Breaking news - there’s too much life in Ocklawaha River. So says the St. Johns River Water Management District (SJRWMD) and other State agencies tasked with "protecting" our waterways. It’s a recurring theme. In the 1960’s, the problematic life-form was a beautiful swamp forest growing on ground slated for a barge canal. So, after flattening a sixteen mile, 400 foot-wide path through the forest, they flooded the river valley to a depth sufficient to float the anticipated barges. Outside the cleared canal path, the remainder of the forest was left standing, to be killed by the flood waters. Soon, the reservoir was a forest of dead snags.
In the years following the valley's flooding, the dead trees decayed and toppled over, but only the parts standing above the water. Below the surface, the submerged stumps were preserved by the acidic, tannic water. The result is a submerged forest of trunks that appear to have been topped by a giant mower. In the deeper, downstream end of the reservoir these stumps stand 8 – 10 feet high from the reservoir bottom. For motor boat operators, these submerged trunks form a virtual mine-field where many propellers have met their end.
Decades have passed since construction on barge canal was halted in 1974 (it was officially de-authorized in 1990's). But, the reservoir remains. It turns out that the large, artificially maintained lake with its submerged forest of stumps is ideally suited to large-mouth bass. Enter the well-funded fishing and motor-boat lobbies and a handful of local legislators who have fought hard to keep this artificial fishing hole in place. As politicians and big business duke it out with environmentalists, Florida's tax payers continue to shell out nearly a million dollars per year for operations and maintenance and sixteen miles of the Ocklawaha Valley (including over 20 springs) remain submerged.
These days, all funding for Rodman Reservoir is used to artificially maintain the good fishing. High on the list of SJRWMD's management concerns is the overabundance of aquatic vegetation in the reservoir. The unnatural conditions created by this man-made pool have caused aquatic vegetation—mostly hydrilla—to grow out of control. Fish and fishing boats alike have trouble maneuvering.
To remedy this, SJRWMD is conducting a “draw-down” (partial draining of the water) to kill the vegetation. It’s a stressful time for the fish and other wildlife in the reservoir. But, for paddlers, these draw-downs (conducted every 3 - 4 years) offer a unique opportunity to explore the lost segment of this amazing river.
In the past, I’ve called Rodman Reservoir “Florida’s Pompeii.” It seems like a fitting comparison when I see the field of ashen grotesques, frozen in their tragic, final moments. It’s also powerful image to use when I’m trying to describe the magnitude of what was lost when this reservoir was filled and what continues to be lost every year that it remains. But, frankly, some aspects of the comparison don’t fit. Pompeii speaks of screaming agony and the loss of all hope. The Rodman stump forest is simply a beautiful forest frozen in time. It's a quieter, gentler tragedy.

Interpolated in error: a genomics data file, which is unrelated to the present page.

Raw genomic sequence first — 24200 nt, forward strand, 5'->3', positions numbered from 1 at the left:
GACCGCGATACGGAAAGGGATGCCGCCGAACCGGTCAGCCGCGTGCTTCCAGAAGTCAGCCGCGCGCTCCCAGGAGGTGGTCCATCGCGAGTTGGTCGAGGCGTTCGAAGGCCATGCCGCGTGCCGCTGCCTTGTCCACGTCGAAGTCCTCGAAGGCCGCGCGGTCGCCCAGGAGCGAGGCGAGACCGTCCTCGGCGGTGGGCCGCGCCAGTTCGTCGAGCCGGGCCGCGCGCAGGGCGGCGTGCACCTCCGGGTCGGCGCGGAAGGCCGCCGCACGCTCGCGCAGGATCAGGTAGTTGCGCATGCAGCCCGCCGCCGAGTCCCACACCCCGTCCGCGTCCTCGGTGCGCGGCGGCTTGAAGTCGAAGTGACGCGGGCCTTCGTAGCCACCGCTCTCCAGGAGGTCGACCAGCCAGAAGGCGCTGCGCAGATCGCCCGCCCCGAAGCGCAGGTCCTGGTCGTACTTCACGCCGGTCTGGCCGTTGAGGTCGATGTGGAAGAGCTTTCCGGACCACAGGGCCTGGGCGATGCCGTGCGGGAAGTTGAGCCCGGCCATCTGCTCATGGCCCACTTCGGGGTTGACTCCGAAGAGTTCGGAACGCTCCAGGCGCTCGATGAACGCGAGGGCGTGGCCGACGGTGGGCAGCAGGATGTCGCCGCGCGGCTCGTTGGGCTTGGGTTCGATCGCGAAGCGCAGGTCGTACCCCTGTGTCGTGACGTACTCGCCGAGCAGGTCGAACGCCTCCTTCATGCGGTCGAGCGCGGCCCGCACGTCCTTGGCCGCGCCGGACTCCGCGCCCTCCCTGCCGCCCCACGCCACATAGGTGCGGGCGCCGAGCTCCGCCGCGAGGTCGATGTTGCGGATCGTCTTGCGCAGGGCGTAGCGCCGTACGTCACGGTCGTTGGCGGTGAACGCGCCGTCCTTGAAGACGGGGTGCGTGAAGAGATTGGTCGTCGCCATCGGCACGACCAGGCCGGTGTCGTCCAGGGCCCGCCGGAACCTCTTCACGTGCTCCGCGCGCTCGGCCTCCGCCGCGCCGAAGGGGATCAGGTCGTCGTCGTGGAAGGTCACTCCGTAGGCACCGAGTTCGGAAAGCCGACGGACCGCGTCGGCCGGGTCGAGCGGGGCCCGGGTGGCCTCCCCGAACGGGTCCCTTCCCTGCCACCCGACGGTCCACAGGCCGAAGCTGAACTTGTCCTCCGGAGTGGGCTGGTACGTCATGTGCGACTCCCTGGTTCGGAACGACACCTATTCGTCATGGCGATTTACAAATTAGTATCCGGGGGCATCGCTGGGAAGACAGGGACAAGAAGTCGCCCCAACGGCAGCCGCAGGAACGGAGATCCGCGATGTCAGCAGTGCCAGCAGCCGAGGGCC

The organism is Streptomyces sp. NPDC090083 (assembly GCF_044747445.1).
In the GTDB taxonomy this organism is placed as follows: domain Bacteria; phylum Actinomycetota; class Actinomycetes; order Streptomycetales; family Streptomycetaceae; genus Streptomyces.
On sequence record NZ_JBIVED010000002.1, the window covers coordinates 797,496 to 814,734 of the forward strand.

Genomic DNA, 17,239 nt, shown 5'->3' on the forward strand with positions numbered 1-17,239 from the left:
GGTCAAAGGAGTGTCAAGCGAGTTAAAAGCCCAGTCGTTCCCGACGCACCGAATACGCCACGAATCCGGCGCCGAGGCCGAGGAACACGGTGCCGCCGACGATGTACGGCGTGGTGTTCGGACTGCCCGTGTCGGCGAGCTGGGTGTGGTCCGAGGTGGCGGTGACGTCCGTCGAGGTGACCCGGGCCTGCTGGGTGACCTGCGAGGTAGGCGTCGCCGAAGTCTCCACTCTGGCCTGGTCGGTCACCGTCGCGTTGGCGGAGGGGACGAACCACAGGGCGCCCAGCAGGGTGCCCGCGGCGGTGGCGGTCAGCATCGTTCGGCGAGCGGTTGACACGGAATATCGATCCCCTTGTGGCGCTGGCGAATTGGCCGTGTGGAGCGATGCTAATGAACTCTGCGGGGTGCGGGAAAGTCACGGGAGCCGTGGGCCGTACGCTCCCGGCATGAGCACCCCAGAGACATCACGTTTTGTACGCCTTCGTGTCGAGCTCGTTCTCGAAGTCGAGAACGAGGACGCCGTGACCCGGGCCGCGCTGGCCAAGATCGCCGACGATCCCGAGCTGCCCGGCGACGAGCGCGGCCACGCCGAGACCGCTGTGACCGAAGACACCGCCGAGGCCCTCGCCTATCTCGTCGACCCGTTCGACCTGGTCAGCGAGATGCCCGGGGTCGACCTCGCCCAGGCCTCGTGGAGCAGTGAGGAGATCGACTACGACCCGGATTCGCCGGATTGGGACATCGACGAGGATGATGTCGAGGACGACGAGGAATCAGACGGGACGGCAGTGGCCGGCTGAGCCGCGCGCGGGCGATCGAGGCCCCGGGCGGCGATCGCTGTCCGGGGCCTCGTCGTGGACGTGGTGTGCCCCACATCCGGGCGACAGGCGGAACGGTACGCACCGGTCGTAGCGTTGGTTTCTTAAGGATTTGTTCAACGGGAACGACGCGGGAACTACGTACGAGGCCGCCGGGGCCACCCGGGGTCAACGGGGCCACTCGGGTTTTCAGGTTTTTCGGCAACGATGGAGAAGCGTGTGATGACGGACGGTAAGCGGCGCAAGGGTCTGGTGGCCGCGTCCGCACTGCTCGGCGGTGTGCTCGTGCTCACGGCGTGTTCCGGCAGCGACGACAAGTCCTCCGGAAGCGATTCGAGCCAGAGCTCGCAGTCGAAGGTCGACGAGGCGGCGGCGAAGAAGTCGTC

These days, I’m more inclined to compare the Rodman stumps to sculptures. Some days, paddling down the old river channel feels like a stroll through a museum gallery, moving from one gnarled grey masterpiece to the next. They are at once lifeless and full of emotion, like the “Hands” of sculptor Auguste Rodin. As the name implies, this series of clay sculptures are of hands and nothing more. Without the benefit of a body or a face to give expression, Rodin’s Hands convey the full spectrum of human emotions and experience—longing, playfulness, excitement, agony, sadness, love.
Likewise, the sinewy detail of many of the reservoirs stumps allows us to imagine the Ocklawaha forest the day it died. Elegantly curved stems of climbing aster and buttonbush rest among the folds of a bald cypress's flared buttress. We recognize the twisted, muscular trunk of a blue beech curving around the smooth bole of a red maple. Seven feet above ground the small tree leans against the finely checked bark of a green ash. We smell bay blossoms and dodder. We welcome the shade of a towering cathedral of cypress and ash and tupelo and revel in a thousand greens of summer (or was it the fiery hues of autumn? or maybe cool, airy winter?). We hear the hammering of a pileated woodpecker and a trio of squirrels chasing though the canopy. We hear the laughter of children splashing in Blue Spring. Let's ignore that ominous, sickening rumble in the distance.
It’s not all death in the drawn-down Rodman Reservoir. Reptiles are occasionally seen along the banks of the relict channel, though not as many as in the living river upstream and downstream from the reservoir. Wading birds, and wintering crowds of white ibis and American coots work the flats. Ospreys and bald eagles love this area as well. Of course, the only living trees we see are on the far bank. One, in particular, always draws my attention. It is a huge, solitary live oak growing on a spit of high ground near Blue Spring. Its massive size and long, gravity-defying limbs are powerful reminders of nature’s ability to endure and to heal--a fine contrast to the reservoir's constant reminder of our own capacity for bad ideas. It reminds me of another famous Rodin sculpture, “The Thinker.”